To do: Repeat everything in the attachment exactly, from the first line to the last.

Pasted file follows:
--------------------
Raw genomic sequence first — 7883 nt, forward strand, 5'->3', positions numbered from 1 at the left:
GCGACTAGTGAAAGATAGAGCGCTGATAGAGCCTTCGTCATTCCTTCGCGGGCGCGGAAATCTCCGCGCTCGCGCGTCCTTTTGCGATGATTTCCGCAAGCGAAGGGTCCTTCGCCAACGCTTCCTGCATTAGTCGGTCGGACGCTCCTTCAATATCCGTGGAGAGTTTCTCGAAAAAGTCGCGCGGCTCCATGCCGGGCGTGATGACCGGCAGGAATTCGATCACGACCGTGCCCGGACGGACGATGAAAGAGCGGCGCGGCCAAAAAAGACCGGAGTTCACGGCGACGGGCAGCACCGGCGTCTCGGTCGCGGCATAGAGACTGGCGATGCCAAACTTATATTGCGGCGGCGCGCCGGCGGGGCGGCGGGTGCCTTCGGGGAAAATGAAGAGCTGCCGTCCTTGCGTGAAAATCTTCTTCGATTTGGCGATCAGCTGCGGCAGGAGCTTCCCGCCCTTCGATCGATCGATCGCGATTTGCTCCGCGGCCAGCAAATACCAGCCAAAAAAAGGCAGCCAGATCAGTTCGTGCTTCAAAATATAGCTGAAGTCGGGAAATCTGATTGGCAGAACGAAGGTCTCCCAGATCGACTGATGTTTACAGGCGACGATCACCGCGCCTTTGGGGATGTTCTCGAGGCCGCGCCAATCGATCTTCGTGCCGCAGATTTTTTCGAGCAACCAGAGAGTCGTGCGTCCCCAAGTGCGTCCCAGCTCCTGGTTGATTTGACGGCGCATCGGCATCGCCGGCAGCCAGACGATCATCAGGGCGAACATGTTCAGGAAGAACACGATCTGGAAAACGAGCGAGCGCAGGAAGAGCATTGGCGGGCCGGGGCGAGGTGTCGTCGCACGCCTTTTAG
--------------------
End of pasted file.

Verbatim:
Raw genomic sequence first — 7883 nt, forward strand, 5'->3', positions numbered from 1 at the left:
GCGACTAGTGAAAGATAGAGCGCTGATAGAGCCTTCGTCATTCCTTCGCGGGCGCGGAAATCTCCGCGCTCGCGCGTCCTTTTGCGATGATTTCCGCAAGCGAAGGGTCCTTCGCCAACGCTTCCTGCATTAGTCGGTCGGACGCTCCTTCAATATCCGTGGAGAGTTTCTCGAAAAAGTCGCGCGGCTCCATGCCGGGCGTGATGACCGGCAGGAATTCGATCACGACCGTGCCCGGACGGACGATGAAAGAGCGGCGCGGCCAAAAAAGACCGGAGTTCACGGCGACGGGCAGCACCGGCGTCTCGGTCGCGGCATAGAGACTGGCGATGCCAAACTTATATTGCGGCGGCGCGCCGGCGGGGCGGCGGGTGCCTTCGGGGAAAATGAAGAGCTGCCGTCCTTGCGTGAAAATCTTCTTCGATTTGGCGATCAGCTGCGGCAGGAGCTTCCCGCCCTTCGATCGATCGATCGCGATTTGCTCCGCGGCCAGCAAATACCAGCCAAAAAAAGGCAGCCAGATCAGTTCGTGCTTCAAAATATAGCTGAAGTCGGGAAATCTGATTGGCAGAACGAAGGTCTCCCAGATCGACTGATGTTTACAGGCGACGATCACCGCGCCTTTGGGGATGTTCTCGAGGCCGCGCCAATCGATCTTCGTGCCGCAGATTTTTTCGAGCAACCAGAGAGTCGTGCGTCCCCAAGTGCGTCCCAGCTCCTGGTTGATTTGACGGCGCATCGGCATCGCCGGCAGCCAGACGATCATCAGGGCGAACATGTTCAGGAAGAACACGATCTGGAAAACGAGCGAGCGCAGGAAGAGCATTGGCGGGCCGGGGCGAGGTGTCGTCGCACGCCTTTTAG